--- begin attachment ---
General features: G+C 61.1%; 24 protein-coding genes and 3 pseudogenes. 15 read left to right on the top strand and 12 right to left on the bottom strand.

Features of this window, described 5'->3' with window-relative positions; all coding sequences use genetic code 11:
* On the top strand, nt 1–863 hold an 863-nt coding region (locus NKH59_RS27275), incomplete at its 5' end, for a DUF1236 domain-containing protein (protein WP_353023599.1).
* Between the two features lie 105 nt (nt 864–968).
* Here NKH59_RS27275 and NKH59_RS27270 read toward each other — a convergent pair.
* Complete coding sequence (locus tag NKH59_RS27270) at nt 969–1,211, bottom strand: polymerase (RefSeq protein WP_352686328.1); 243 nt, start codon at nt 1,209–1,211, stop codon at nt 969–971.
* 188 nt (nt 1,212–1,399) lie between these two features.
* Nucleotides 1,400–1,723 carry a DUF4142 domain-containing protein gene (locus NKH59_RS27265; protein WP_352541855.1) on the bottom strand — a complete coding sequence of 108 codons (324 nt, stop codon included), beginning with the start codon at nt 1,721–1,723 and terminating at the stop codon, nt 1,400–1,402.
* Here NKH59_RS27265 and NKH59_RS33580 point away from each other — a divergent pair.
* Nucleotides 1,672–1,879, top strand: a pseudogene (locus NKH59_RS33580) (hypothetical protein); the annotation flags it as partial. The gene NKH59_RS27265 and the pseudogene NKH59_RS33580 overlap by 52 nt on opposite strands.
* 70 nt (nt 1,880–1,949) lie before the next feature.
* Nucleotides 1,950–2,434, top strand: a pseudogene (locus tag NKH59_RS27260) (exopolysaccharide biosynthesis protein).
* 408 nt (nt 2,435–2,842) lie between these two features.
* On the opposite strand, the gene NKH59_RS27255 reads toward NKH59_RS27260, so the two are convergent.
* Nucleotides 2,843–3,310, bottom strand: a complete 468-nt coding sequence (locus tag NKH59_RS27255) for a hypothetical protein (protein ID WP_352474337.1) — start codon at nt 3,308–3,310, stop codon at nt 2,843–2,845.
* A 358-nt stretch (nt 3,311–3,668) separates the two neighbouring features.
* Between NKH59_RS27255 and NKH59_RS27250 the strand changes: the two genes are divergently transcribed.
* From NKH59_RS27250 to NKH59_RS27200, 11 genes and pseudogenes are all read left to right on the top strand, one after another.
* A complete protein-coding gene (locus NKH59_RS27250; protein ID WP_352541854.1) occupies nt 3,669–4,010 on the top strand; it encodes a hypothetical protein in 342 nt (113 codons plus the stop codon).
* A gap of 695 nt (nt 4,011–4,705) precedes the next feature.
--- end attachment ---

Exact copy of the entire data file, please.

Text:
General features: G+C 61.1%; 24 protein-coding genes and 3 pseudogenes. 15 read left to right on the top strand and 12 right to left on the bottom strand.

Features of this window, described 5'->3' with window-relative positions; all coding sequences use genetic code 11:
* On the top strand, nt 1–863 hold an 863-nt coding region (locus NKH59_RS27275), incomplete at its 5' end, for a DUF1236 domain-containing protein (protein WP_353023599.1).
* Between the two features lie 105 nt (nt 864–968).
* Here NKH59_RS27275 and NKH59_RS27270 read toward each other — a convergent pair.
* Complete coding sequence (locus tag NKH59_RS27270) at nt 969–1,211, bottom strand: polymerase (RefSeq protein WP_352686328.1); 243 nt, start codon at nt 1,209–1,211, stop codon at nt 969–971.
* 188 nt (nt 1,212–1,399) lie between these two features.
* Nucleotides 1,400–1,723 carry a DUF4142 domain-containing protein gene (locus NKH59_RS27265; protein WP_352541855.1) on the bottom strand — a complete coding sequence of 108 codons (324 nt, stop codon included), beginning with the start codon at nt 1,721–1,723 and terminating at the stop codon, nt 1,400–1,402.
* Here NKH59_RS27265 and NKH59_RS33580 point away from each other — a divergent pair.
* Nucleotides 1,672–1,879, top strand: a pseudogene (locus NKH59_RS33580) (hypothetical protein); the annotation flags it as partial. The gene NKH59_RS27265 and the pseudogene NKH59_RS33580 overlap by 52 nt on opposite strands.
* 70 nt (nt 1,880–1,949) lie before the next feature.
* Nucleotides 1,950–2,434, top strand: a pseudogene (locus tag NKH59_RS27260) (exopolysaccharide biosynthesis protein).
* 408 nt (nt 2,435–2,842) lie between these two features.
* On the opposite strand, the gene NKH59_RS27255 reads toward NKH59_RS27260, so the two are convergent.
* Nucleotides 2,843–3,310, bottom strand: a complete 468-nt coding sequence (locus tag NKH59_RS27255) for a hypothetical protein (protein ID WP_352474337.1) — start codon at nt 3,308–3,310, stop codon at nt 2,843–2,845.
* A 358-nt stretch (nt 3,311–3,668) separates the two neighbouring features.
* Between NKH59_RS27255 and NKH59_RS27250 the strand changes: the two genes are divergently transcribed.
* From NKH59_RS27250 to NKH59_RS27200, 11 genes and pseudogenes are all read left to right on the top strand, one after another.
* A complete protein-coding gene (locus NKH59_RS27250; protein ID WP_352541854.1) occupies nt 3,669–4,010 on the top strand; it encodes a hypothetical protein in 342 nt (113 codons plus the stop codon).
* A gap of 695 nt (nt 4,011–4,705) precedes the next feature.